Black Box in Commercial Trucks
Black boxes in commercial trucks can provide crucial evidence about the cause of a truck collision. Data from a black box can help victims prove the cause of their crash. Proving liability is key to recovering compensation for medical costs, loss of income, pain and suffering and other damages following a serious or fatal collision involving a tractor-trailer or other commercial vehicle.
Associates and Bruce L. Scheiner, Attorneys for the Injured, helps clients injured in truck crashes to obtain and analyze black box data. We have more than four decades of experience representing victims of collisions. Call as soon as possible after your crash so we can get our investigation started and help prove your claim. Your consultation is free so talk to a Southwest Florida trucking accidents lawyer today at 800-646-1210.Black Box Data in Commercial Truck Crashes
The Federal Motor Carrier Safety Administration has proposed on multiple occasions to require black boxes in all trucks. Black boxes are also called electronic control modules (ECMs) or event data recorders (EDRs). The devices would record and store data regarding technical vehicle and occupant information of a vehicle involved in a near-collision or a collision. The data recorded could include:
- Driver inputs.
- Pre-crash vehicle dynamics and the system status prior to the collision.
- A vehicle crash signature.
- Restraint use and deployment status.
- Post-collision data such as an automatic collision notification system activating.
EDRs are similar to flight-data recorders and use similar technologies to the black boxes that have been in operations in planes since the 1940s. However, questions of privacy have been raised in relation to proposals to require black boxes in all trucks.
The National Highway Transportation Safety Board recommended black boxes in trucks in 1997 and the Federal Motor Carrier Safety Administration made recommendations for required black boxes in 2010 and again in 2014. FMCSA was required to make the recent recommendations for rules regarding black boxes pursuant to the MAP-21 Act.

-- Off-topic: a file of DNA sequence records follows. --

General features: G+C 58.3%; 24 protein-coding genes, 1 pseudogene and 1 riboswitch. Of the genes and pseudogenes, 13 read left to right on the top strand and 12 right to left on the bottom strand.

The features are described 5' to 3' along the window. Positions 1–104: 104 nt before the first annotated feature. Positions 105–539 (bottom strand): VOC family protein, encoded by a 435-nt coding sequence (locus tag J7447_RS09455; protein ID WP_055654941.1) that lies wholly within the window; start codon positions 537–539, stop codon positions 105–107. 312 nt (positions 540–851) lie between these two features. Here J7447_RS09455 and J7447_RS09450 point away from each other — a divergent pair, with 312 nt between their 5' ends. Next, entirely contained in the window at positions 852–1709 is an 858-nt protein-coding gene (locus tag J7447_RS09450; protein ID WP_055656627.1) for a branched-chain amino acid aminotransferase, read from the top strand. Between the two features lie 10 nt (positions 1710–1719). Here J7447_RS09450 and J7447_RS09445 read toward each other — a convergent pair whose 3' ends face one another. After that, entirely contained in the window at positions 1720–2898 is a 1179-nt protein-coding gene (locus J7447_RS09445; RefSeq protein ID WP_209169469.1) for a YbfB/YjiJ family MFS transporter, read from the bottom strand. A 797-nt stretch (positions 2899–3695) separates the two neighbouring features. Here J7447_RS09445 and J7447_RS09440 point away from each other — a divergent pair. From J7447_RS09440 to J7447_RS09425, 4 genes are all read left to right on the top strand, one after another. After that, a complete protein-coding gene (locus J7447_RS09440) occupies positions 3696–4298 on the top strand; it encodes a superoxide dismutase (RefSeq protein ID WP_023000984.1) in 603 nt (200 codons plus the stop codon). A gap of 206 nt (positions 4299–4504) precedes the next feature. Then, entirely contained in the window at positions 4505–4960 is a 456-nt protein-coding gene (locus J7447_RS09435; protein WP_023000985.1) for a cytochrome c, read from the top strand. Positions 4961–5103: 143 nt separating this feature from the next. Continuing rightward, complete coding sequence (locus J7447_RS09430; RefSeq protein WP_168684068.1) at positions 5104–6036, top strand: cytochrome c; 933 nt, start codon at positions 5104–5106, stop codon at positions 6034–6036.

Without an FMCSA rule requiring black boxes, their use is voluntary. Some trucking companies have EDRs installed in vehicles to monitor drivers in order to ensure compliance with rules. Since trucking companies can be held liable if truck drivers cause collisions, ensuring that truckers follow maximum drive time rules and operate vehicles safely is a smart business practice.
If black box data is available, victims may be able to subpoena and obtain information to prove their truck accident claim. Proposed FMCSA regulations related to black box use would protect driver privacy by ensuring records are available only to trucking companies; FMCSA personnel; law enforcement during compliance reviews and investigations; and post-crash inspections. Victims of truck collisions will need to ensure that they follow evidentiary and procedural rules in obtaining black box data.Investigating SWFL Trucking Accidents Key to Success
Victims have the burden of proving liability in truck accidents. Black box data can provide incontrovertible evidence regarding how a crash happened. Associates and Bruce L. Scheiner, Attorneys for the Injured, can help victims to determine if black box data exists and can assist in determining accident causation and identifying responsible parties. Call today at 800-646-1210 to schedule a free consultation.